A figure in Greco-Roman mythology whose death was mourned by Phoebus/Apollo? That reminds me of Hyacinth:
One day, Apollo was teaching him the game of quoit. They decided to have a friendly competition by taking turns to throw the discus. Apollo threw first, with such a strength that the discus slit the clouds in the sky. Hyacinth ran behind it to catch it and impress Apollo, but as the discus hit the ground, it bounced back, hitting Hyacinth's head and wounding him fatally. Alternatively, Zephyrus is held responsible for the death of Hyacinth; jealous that Hyacinth preferred the radiant Apollo, Zephyrus blew Apollo's quoit boisterously off course to kill Hyacinth.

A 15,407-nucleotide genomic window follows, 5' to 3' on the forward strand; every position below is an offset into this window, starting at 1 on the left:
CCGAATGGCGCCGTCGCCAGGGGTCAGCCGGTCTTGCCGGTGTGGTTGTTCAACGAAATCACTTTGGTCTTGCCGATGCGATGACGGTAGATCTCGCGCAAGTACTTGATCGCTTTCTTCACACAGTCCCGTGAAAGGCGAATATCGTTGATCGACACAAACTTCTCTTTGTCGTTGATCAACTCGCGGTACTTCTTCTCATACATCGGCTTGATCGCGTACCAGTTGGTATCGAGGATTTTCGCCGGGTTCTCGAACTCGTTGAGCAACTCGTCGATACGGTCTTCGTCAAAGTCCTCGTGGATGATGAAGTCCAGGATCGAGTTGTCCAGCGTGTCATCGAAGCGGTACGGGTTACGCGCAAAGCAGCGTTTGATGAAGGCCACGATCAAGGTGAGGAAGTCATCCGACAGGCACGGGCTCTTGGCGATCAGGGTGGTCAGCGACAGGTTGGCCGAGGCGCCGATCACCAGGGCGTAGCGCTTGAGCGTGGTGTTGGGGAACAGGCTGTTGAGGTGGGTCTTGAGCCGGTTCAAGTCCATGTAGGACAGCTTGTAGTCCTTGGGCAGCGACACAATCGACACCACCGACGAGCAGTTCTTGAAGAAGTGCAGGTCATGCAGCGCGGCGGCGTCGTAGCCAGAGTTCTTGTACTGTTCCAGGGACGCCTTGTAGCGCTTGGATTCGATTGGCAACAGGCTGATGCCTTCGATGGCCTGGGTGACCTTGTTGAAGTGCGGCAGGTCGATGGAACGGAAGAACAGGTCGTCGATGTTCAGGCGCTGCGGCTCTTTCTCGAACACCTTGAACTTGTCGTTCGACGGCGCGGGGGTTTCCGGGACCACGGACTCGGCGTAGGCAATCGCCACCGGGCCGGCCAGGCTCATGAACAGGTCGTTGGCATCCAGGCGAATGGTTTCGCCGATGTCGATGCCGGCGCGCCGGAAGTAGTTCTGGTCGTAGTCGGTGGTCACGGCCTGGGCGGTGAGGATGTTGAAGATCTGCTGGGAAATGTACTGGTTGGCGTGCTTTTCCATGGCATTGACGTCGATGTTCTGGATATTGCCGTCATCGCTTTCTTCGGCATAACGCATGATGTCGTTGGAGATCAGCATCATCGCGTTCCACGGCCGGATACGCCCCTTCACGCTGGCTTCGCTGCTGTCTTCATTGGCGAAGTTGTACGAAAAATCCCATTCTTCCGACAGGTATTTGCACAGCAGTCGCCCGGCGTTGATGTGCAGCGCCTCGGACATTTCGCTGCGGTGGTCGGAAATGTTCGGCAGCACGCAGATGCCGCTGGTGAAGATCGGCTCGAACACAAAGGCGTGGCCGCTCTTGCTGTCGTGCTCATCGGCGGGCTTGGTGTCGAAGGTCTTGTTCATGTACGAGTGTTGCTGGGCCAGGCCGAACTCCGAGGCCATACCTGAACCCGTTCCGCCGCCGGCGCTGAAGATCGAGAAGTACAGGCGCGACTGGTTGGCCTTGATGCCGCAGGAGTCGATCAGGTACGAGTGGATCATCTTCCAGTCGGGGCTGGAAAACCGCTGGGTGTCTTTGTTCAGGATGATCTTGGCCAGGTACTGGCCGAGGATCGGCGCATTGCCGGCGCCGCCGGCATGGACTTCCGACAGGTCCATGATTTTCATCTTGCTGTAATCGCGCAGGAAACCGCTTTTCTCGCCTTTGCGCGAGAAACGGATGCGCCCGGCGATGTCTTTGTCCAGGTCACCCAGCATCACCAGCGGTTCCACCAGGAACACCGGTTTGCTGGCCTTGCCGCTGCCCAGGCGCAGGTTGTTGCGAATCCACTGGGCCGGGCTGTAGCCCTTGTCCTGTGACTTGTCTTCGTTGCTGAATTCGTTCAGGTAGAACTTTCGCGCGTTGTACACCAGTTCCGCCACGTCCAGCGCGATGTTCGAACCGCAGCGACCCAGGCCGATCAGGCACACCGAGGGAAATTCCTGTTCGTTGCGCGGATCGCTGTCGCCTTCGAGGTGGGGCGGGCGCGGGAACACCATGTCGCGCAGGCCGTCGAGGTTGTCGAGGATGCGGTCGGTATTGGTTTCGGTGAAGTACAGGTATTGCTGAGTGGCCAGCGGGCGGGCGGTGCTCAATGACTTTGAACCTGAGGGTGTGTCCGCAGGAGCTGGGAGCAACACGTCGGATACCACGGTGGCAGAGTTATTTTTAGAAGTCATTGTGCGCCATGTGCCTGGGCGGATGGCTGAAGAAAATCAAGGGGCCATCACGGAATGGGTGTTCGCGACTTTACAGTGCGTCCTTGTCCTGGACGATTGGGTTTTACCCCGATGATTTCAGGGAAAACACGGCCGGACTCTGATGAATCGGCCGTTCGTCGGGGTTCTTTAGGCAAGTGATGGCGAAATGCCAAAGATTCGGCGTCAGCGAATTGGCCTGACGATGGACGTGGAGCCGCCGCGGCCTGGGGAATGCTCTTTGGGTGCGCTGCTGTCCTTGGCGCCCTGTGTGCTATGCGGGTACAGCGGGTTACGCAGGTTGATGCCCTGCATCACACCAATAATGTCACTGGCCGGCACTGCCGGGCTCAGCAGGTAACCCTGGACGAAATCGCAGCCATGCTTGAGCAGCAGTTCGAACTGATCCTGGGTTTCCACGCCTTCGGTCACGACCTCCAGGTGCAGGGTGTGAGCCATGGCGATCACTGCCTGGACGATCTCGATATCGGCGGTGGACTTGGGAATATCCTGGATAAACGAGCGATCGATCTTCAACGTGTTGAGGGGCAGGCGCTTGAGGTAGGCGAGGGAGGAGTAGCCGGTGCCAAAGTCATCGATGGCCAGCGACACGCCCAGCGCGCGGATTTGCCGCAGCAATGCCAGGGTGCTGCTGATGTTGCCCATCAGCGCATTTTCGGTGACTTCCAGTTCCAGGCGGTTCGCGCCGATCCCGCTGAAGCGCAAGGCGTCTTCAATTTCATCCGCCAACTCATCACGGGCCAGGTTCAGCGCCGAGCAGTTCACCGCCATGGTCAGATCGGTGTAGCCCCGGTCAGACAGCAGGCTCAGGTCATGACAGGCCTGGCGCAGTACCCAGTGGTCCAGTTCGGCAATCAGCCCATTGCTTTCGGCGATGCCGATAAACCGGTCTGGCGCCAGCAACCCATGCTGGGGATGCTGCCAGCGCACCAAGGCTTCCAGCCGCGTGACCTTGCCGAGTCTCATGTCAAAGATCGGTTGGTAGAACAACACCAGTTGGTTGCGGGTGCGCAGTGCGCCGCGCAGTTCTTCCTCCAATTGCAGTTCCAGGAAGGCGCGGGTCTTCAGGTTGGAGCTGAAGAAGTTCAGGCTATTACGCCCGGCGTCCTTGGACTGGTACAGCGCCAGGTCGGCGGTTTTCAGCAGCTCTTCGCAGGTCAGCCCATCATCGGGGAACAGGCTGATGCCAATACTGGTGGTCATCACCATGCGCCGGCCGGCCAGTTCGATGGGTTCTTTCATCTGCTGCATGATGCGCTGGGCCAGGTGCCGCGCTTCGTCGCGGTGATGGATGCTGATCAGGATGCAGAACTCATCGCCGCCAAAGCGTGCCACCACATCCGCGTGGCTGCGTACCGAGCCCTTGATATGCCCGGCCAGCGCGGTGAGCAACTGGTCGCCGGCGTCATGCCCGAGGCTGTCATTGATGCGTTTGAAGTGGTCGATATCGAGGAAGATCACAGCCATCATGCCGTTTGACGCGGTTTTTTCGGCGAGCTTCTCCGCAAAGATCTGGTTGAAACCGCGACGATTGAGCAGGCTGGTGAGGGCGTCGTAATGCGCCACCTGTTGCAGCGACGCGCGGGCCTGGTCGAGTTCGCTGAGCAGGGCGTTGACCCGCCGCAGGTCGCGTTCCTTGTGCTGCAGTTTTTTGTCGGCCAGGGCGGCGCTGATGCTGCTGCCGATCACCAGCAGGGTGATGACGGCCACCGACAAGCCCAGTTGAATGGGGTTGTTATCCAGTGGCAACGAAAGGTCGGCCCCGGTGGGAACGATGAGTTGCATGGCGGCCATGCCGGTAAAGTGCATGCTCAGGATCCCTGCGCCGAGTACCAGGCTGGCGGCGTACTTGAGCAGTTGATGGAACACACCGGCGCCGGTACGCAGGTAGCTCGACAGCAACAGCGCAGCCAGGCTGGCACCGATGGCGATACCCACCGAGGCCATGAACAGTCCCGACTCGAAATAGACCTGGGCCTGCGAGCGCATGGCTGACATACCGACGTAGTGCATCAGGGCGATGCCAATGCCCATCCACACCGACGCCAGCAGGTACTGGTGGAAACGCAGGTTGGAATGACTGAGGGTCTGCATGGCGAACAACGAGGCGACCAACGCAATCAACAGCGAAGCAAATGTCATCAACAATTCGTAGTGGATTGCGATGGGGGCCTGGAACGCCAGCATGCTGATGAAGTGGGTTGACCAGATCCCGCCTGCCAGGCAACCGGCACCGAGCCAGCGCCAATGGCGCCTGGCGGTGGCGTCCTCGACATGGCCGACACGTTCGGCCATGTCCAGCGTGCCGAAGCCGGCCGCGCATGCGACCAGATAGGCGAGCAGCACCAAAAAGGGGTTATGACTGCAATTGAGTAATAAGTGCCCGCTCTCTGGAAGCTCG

Apollo's face turned pale as he held his dying lover in his arms. He used all his medicinal skills and even tried giving ambrosia to heal Hyacinth's wound, but in vain, for he could not cure the wound inflicted by the Fates. When Hyacinth died, Apollo wept, blaming himself. He wished to become a mortal and join his lover in death. However, as that was not possible, Apollo promised that he would always remember Hyacinth in his songs and the music of his lyre. From Hyacinth's spilled blood, he created a flower, the hyacinth, and on its petals inscribed the words of despair, "AI AI" – "alas".
A gem bearing the name of Hyacinth? There you go:
Jacinth or hyacinth is a yellow-red to red-brown variety of zircon used as a gemstone.
So the passage you've quoted is a roundabout way of referring, among many other gemstones listed in the same stanza, to jacinth.